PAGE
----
If It's Oktoberfest, It's Time For Beer
When the Mayor of Munich announces the opening of the first barrel of Oktoberfest
bier with "on zapft ist!" ("It’s tapped!"), it
ushers in Munich’s tribute to beer as surely as the arrival of Beaujolais
Nouveau initiates Burgundy’s most famous wine celebration.
The quintessential beer of the Oktoberfest is Marzenbier. Since Marzenbier means "March beer" the obvious question to be asked is, Why is a March beer consumed in mass quantities during the early fall?
According to "The New World Guide to Beer" by Michael Jackson (Courage Books, 1988), March was traditionally the last time when large batches of beer were made before warm spring weather brought out wild yeasts. These wild yeasts could render beer making virtually impossible by causing spontaneous fermentations all over the place.
To protect the beer against infection from wild yeast, and to keep it from
spoiling through the summer months without refrigeration, the beer had to
be made with a high level of alcohol. By mid September or early October any
beer left in storage was consumed as part of the harvest celebration.
Today, Marzen is produced by the bottom-fermenting process popularized when refrigeration became more universal in the late 1800s. Unlike the age-old top fermenting process in which yeast rises to the top of the tank during fermentation, bottom fermenting is a colder and longer process during which yeast falls to the bottom of brewing tanks.
Top fermenting yields fruity, hearty ales, stouts and wheat beers while
bottom fermenting produces lagers and pilseners, the types of light, hoppy,
thirst-quenching beers so common in America today.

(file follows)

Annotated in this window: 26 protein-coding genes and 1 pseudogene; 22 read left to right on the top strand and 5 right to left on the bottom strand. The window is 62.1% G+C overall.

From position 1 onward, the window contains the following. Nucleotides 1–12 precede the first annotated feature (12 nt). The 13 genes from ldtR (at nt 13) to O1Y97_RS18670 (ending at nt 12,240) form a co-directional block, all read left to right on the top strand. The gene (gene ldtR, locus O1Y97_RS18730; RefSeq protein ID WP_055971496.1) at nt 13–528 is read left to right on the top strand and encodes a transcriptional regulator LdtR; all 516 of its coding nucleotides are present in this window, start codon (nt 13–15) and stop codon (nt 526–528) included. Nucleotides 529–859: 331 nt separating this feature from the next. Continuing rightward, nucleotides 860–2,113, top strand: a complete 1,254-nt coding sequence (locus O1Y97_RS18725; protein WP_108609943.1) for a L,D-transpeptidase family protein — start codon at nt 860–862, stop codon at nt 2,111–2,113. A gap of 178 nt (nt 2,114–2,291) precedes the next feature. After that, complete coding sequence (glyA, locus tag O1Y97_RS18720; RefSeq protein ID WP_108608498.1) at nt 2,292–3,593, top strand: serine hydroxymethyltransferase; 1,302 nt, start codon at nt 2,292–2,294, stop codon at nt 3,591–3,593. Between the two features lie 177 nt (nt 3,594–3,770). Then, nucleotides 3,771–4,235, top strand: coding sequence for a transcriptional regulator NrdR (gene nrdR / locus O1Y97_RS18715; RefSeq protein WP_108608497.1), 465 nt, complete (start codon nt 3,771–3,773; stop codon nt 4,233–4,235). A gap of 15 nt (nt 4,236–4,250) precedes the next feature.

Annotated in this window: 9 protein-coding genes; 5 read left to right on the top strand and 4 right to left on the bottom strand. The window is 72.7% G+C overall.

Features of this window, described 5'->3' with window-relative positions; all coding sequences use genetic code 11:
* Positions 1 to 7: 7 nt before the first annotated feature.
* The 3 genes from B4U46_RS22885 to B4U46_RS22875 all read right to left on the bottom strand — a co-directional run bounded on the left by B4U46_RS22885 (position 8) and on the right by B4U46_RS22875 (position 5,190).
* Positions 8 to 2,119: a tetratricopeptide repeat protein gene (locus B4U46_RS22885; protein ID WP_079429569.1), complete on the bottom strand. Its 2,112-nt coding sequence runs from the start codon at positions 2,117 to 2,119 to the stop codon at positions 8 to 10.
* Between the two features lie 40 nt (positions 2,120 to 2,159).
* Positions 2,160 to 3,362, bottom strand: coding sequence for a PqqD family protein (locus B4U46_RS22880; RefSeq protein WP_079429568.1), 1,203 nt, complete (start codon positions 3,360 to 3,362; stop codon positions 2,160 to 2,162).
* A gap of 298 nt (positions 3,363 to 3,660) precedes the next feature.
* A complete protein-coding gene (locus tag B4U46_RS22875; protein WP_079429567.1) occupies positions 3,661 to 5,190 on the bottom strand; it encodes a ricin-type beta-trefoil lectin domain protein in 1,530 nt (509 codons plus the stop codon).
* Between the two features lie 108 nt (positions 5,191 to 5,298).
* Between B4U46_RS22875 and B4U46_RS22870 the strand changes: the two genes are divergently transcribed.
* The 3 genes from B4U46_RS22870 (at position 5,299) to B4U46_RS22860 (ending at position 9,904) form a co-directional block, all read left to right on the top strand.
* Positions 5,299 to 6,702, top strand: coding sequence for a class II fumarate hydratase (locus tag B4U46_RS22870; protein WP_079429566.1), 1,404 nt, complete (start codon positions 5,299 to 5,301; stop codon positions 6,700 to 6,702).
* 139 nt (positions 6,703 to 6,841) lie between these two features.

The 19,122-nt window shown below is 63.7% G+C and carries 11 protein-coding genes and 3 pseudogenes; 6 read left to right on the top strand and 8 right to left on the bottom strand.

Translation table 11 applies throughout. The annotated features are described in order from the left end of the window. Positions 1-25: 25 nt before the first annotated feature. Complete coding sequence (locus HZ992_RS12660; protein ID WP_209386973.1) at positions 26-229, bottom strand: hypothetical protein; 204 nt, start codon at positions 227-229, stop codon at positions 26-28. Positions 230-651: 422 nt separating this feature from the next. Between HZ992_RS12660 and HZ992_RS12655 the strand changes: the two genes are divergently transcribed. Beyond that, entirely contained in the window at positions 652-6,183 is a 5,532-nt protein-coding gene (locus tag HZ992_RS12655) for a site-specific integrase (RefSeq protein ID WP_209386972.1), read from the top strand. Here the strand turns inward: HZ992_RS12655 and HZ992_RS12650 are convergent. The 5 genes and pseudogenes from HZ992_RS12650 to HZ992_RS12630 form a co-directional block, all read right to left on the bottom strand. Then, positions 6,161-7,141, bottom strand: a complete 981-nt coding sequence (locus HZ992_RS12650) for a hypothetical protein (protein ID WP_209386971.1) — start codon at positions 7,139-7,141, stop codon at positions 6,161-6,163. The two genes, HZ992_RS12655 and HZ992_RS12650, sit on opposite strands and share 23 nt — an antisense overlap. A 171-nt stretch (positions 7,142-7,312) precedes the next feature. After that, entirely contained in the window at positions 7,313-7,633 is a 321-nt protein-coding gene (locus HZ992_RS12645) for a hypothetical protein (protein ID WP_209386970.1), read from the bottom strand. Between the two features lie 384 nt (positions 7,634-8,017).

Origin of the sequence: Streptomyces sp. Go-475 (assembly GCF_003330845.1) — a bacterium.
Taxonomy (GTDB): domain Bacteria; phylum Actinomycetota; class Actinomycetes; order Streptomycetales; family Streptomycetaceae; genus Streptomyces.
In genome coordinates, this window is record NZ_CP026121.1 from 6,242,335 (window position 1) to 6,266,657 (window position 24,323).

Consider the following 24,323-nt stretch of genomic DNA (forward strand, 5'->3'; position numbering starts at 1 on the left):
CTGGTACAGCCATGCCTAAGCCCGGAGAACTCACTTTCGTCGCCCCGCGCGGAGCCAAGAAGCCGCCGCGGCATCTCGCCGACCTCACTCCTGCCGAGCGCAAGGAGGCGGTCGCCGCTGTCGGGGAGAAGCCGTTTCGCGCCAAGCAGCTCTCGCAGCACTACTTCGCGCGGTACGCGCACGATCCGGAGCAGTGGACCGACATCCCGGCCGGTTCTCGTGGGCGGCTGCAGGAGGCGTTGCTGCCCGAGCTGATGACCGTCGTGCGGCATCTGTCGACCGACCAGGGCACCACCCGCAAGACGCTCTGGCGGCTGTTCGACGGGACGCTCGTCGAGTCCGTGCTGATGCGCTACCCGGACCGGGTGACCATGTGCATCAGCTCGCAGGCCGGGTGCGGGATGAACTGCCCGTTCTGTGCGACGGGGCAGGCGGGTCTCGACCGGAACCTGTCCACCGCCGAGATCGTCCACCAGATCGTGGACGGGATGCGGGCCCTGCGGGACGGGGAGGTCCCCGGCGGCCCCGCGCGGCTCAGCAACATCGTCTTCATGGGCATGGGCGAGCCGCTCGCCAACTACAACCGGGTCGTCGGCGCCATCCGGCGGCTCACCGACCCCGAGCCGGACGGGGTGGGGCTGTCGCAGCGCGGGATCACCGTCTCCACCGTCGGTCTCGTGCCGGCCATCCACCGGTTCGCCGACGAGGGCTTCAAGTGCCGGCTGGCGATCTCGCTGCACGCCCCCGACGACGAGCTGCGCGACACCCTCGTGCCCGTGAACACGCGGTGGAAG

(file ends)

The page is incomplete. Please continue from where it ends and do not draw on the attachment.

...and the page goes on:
Marzen, however, is a stronger brew than the Budweisers and Millers with an attractive amber color and a richer, maltier flavor. It goes particularly well with roasted chicken, pork dishes such as smoked pork chops and sausages and spicy dishes like sauerbraten, the kinds of foods most non-Germans usually eat only during Oktoberfest.
Bock beer is also associated with fall celebrations such as Oktoberfest. However, it is not strictly an Oktoberfest beer. Though it is a lager like Marzen, bock beer can be quite strong and dark with deep malty, almost chocolaty flavors. It pairs nicely with one of the classic dishes of Oktoberfests, Weisswurst, or veal sausage.
The only beers that are technically allowed to be called Oktoberfest beers are those that are brewed in Munich, such as Spaten, Paulaner, Hacker-Pschorr, and Hofbrau. But others, such as Beck’s (made in Bremen, Germany), get away with putting out their version of Oktoberfest beer.
But celebrations in the United States stretch the concept of Oktoberfest beers, perhaps because, as Denis (sic) Kelly, co-author of "Real Beer and Good Eats" (Knopf, 1992) says, "American celebrations are basically fake. Anyone with a bar can say, ‘Hey, let’s have an Oktoberfest.’"
But while some American Oktoberfest celebrations may seem ersatz, more and more American beers are achieving Oktoberfest beer quality. One is Samuel Adams.
"A lot of domestic beers use preservatives for shelf life. Sam Adams has a freshness date on the bottle. And they make it using the same purity laws that German beers follow," says Chris Lesbirel, manager of the Atlantic Hofbrau in Atlantic Highlands, NJ where Samuel Adams Oktoberfest beer is on the Oktoberfest beer tasting menu.
I liked Samuel Adam’s Oktoberfest beer more than Beck’s though less than Paulaner. But that’s what makes a horse race—or an Oktoberfest.
Drink of the Month: Paulaner Oktoberfest (about $7 for a six-pack). Amber colored, creamy and smooth with a light malty flavor and slightly yeasty (ie: smells like yeast) nose. It’s widely available at better liquor stores.